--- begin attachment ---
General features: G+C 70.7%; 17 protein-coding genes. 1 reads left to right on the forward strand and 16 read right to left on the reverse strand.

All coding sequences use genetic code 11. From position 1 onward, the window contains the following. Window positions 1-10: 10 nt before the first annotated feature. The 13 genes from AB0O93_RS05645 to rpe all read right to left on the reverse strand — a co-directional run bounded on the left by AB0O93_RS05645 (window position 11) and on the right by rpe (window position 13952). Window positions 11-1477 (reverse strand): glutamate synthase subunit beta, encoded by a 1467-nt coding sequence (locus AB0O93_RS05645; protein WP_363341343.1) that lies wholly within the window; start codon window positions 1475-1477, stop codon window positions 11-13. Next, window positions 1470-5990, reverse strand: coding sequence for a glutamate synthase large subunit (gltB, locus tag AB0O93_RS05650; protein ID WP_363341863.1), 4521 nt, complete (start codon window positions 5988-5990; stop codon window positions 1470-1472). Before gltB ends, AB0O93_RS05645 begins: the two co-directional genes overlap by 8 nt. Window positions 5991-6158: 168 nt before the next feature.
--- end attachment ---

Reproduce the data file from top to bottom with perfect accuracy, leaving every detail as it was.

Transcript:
General features: G+C 70.7%; 17 protein-coding genes. 1 reads left to right on the forward strand and 16 read right to left on the reverse strand.

All coding sequences use genetic code 11. From position 1 onward, the window contains the following. Window positions 1-10: 10 nt before the first annotated feature. The 13 genes from AB0O93_RS05645 to rpe all read right to left on the reverse strand — a co-directional run bounded on the left by AB0O93_RS05645 (window position 11) and on the right by rpe (window position 13952). Window positions 11-1477 (reverse strand): glutamate synthase subunit beta, encoded by a 1467-nt coding sequence (locus AB0O93_RS05645; protein WP_363341343.1) that lies wholly within the window; start codon window positions 1475-1477, stop codon window positions 11-13. Next, window positions 1470-5990, reverse strand: coding sequence for a glutamate synthase large subunit (gltB, locus tag AB0O93_RS05650; protein ID WP_363341863.1), 4521 nt, complete (start codon window positions 5988-5990; stop codon window positions 1470-1472). Before gltB ends, AB0O93_RS05645 begins: the two co-directional genes overlap by 8 nt. Window positions 5991-6158: 168 nt before the next feature.